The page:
Panasonic Lumix DMC-G2 review:

Panasonic Lumix DMC-G2

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MSRP: $799.95
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3.5 stars

CNET Editors' Rating

The Good Nice touch-screen implementation; articulated LCD; relatively fast; pretty good EVF.

The Bad Images a little noisier at midrange ISO sensitivities than they should be; too easy to accidentally move focus points with touch screen.

The Bottom Line Although the photos look a hair noisier and overprocessed compared with many competitors, the Panasonic Lumix DMC-G2 has a lot to recommend about it--including a flip-and-twist touch-screen and speedy performance.

Visit manufacturer site for details.

7.7 Overall
  • Design 8.0
  • Features 8.0
  • Performance 8.0
  • Image quality 7.0

Panasonic may have been first company to market with its interchangeable-lens camera, but its early models made some missteps. Most notably, the relatively reasonably priced Lumix DMC-G1 lacked video capture capability; with this update, the Lumix DMC-G2, Panasonic adds video capture. But in a feature twist, Panasonic endowed the G2 with a touch screen as well, the first in any consumer interchangeable-lens camera, including dSLRs (medium format digital cameras have had them for a while). And the company did quite a nice job with the implementation.

The touch screen enables capabilities like touch focus and metering, which have been available in point-and-shoots for a few generations, but there are still plenty of direct-access buttons and navigation controls so that you're not stuck using touch when it's not the optimal interface. You can do almost everything both ways (except navigate the menus), and you can disable selective aspects of the touch screen operation, such as Quick Menu operation. Not only is touch focus a nice feature to have, but the G2 allows you to directly access any of the settings. Many touch-screen cameras force you to scroll through settings via onscreen navigation arrows, but with the G2 you can simply directly choose the desired setting, the way a touch screen should function.

While the touch-screen operation is pretty well done, there's one infuriatingly frustrating aspect to it. If you're in single-area AF mode and you touch the screen when it's not clear that you're going for one of the settings, the camera assumes you want to change your focus area and drops you into that interface, plus it moves the focus area to wherever you touched. You never realize how often you accidentally hit the screen until you've used this camera for an afternoon. It's almost annoying enough to have debited the camera a full point in its design rating, but I decided a strong warning would suffice. According to Panasonic, it can be rectified with a firmware update if enough people complain. So if you buy this camera and it makes you nuts, share your pain with the company.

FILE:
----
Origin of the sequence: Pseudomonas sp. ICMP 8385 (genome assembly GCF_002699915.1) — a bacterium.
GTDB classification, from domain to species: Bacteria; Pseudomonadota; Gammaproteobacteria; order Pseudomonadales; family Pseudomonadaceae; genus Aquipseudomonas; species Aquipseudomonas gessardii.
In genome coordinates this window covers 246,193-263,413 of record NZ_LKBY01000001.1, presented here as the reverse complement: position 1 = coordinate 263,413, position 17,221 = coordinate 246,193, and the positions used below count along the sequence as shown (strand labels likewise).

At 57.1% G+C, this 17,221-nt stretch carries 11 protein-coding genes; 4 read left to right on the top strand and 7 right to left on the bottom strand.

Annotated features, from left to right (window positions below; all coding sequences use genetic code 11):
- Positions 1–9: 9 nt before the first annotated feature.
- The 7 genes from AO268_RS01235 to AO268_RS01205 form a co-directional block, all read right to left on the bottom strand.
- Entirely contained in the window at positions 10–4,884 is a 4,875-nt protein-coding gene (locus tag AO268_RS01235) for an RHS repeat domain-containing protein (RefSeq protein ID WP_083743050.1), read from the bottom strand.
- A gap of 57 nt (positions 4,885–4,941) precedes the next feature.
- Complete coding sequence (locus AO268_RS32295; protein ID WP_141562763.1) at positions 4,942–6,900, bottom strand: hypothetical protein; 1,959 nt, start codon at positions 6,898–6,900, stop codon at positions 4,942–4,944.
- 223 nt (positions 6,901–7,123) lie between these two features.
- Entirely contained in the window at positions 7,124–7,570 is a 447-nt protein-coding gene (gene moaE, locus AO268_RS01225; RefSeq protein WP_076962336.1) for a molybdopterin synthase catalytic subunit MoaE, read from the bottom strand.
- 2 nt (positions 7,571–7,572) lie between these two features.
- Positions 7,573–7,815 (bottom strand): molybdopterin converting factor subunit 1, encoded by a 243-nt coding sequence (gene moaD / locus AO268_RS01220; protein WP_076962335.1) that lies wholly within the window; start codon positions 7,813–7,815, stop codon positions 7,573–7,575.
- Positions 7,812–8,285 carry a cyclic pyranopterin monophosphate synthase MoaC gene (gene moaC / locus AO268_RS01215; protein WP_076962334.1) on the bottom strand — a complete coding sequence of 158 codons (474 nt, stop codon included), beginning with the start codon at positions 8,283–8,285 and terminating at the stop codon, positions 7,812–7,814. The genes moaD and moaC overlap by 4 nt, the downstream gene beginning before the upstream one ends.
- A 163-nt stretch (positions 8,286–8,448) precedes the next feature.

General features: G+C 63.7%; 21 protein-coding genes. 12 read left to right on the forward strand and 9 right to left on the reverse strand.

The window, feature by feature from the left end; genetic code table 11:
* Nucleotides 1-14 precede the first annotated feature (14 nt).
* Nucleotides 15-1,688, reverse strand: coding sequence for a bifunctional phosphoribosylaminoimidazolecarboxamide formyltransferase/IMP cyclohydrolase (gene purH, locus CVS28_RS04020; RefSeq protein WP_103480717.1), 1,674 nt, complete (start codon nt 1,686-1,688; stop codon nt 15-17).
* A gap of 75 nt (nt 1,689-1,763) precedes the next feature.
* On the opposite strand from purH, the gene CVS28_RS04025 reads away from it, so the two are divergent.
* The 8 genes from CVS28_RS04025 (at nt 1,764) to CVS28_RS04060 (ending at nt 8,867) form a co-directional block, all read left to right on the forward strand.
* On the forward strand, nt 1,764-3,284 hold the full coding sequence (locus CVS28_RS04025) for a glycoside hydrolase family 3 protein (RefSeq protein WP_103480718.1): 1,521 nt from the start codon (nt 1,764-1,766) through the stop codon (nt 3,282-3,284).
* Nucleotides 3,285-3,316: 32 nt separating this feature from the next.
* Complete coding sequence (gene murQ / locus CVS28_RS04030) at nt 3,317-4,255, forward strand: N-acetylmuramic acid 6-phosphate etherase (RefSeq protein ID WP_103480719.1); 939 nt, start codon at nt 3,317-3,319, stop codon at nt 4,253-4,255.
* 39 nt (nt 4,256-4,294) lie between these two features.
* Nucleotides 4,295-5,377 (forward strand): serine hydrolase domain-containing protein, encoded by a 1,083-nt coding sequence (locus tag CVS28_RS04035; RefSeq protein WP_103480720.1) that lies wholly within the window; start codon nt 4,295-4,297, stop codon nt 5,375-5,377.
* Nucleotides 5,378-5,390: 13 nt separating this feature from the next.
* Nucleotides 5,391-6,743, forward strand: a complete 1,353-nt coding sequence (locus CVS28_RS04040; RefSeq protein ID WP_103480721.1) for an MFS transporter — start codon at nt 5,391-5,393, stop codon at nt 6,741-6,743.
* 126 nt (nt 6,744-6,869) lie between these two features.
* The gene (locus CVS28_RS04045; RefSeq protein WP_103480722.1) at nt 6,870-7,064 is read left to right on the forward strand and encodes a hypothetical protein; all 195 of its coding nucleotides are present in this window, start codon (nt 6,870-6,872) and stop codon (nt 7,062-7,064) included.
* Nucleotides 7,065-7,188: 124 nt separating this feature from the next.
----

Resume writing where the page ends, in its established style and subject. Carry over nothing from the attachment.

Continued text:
Panasonic Lumix DMC-G10 Panasonic Lumix DMC-GF1 Panasonic Lumix DMC-G1 Panasonic Lumix DMC-G2 Panasonic Lumix DMC-GH1
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Autofocus
Metering
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Video (max resolution at 30fps)
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Though a few of the buttons and controls have been moved--and it's about 2 ounces lighter--the G2 uses basically the same body as the G1. I like the rubberized overlay and the large, comfortable grip. One of my least favorite changes between the G1 and G2 is the relocation of the SD slot from the grip to the battery compartment. Yes, it's a very common location in point-and-shoots (and the Olympus models), but it's impossibly annoying if you use a tripod and a bit awkward if you take the card out frequently.